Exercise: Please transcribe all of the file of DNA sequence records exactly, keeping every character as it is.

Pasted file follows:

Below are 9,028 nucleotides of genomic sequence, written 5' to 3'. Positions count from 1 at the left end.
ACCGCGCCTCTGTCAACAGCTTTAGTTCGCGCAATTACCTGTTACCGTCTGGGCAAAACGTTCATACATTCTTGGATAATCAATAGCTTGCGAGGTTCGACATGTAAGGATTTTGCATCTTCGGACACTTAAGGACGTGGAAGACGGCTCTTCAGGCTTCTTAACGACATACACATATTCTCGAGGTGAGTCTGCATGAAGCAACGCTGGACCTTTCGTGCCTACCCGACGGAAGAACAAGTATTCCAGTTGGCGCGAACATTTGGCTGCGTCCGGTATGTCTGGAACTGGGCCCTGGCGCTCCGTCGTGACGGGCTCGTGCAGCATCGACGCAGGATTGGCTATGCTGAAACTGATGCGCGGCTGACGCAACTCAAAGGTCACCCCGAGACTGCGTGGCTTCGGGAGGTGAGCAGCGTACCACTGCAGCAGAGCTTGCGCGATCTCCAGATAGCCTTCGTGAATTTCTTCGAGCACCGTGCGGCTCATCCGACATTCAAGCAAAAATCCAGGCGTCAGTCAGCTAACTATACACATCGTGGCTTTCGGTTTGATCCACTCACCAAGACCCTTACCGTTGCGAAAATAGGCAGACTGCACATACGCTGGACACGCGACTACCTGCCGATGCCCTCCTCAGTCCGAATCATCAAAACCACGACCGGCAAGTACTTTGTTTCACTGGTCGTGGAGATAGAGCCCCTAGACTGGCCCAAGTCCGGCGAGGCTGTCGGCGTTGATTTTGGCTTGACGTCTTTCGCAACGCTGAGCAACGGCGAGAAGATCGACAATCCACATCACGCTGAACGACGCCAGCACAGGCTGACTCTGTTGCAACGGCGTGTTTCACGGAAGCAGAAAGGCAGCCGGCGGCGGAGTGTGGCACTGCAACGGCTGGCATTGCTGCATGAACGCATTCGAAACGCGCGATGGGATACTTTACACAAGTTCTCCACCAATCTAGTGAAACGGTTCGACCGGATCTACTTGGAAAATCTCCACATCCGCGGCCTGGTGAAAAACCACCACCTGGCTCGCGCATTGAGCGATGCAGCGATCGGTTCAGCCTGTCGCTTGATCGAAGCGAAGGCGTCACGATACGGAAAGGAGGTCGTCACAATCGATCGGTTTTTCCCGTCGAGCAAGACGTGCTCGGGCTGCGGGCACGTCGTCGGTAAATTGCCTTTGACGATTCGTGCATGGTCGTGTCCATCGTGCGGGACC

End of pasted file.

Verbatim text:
Below are 9,028 nucleotides of genomic sequence, written 5' to 3'. Positions count from 1 at the left end.
ACCGCGCCTCTGTCAACAGCTTTAGTTCGCGCAATTACCTGTTACCGTCTGGGCAAAACGTTCATACATTCTTGGATAATCAATAGCTTGCGAGGTTCGACATGTAAGGATTTTGCATCTTCGGACACTTAAGGACGTGGAAGACGGCTCTTCAGGCTTCTTAACGACATACACATATTCTCGAGGTGAGTCTGCATGAAGCAACGCTGGACCTTTCGTGCCTACCCGACGGAAGAACAAGTATTCCAGTTGGCGCGAACATTTGGCTGCGTCCGGTATGTCTGGAACTGGGCCCTGGCGCTCCGTCGTGACGGGCTCGTGCAGCATCGACGCAGGATTGGCTATGCTGAAACTGATGCGCGGCTGACGCAACTCAAAGGTCACCCCGAGACTGCGTGGCTTCGGGAGGTGAGCAGCGTACCACTGCAGCAGAGCTTGCGCGATCTCCAGATAGCCTTCGTGAATTTCTTCGAGCACCGTGCGGCTCATCCGACATTCAAGCAAAAATCCAGGCGTCAGTCAGCTAACTATACACATCGTGGCTTTCGGTTTGATCCACTCACCAAGACCCTTACCGTTGCGAAAATAGGCAGACTGCACATACGCTGGACACGCGACTACCTGCCGATGCCCTCCTCAGTCCGAATCATCAAAACCACGACCGGCAAGTACTTTGTTTCACTGGTCGTGGAGATAGAGCCCCTAGACTGGCCCAAGTCCGGCGAGGCTGTCGGCGTTGATTTTGGCTTGACGTCTTTCGCAACGCTGAGCAACGGCGAGAAGATCGACAATCCACATCACGCTGAACGACGCCAGCACAGGCTGACTCTGTTGCAACGGCGTGTTTCACGGAAGCAGAAAGGCAGCCGGCGGCGGAGTGTGGCACTGCAACGGCTGGCATTGCTGCATGAACGCATTCGAAACGCGCGATGGGATACTTTACACAAGTTCTCCACCAATCTAGTGAAACGGTTCGACCGGATCTACTTGGAAAATCTCCACATCCGCGGCCTGGTGAAAAACCACCACCTGGCTCGCGCATTGAGCGATGCAGCGATCGGTTCAGCCTGTCGCTTGATCGAAGCGAAGGCGTCACGATACGGAAAGGAGGTCGTCACAATCGATCGGTTTTTCCCGTCGAGCAAGACGTGCTCGGGCTGCGGGCACGTCGTCGGTAAATTGCCTTTGACGATTCGTGCATGGTCGTGTCCATCGTGCGGGACC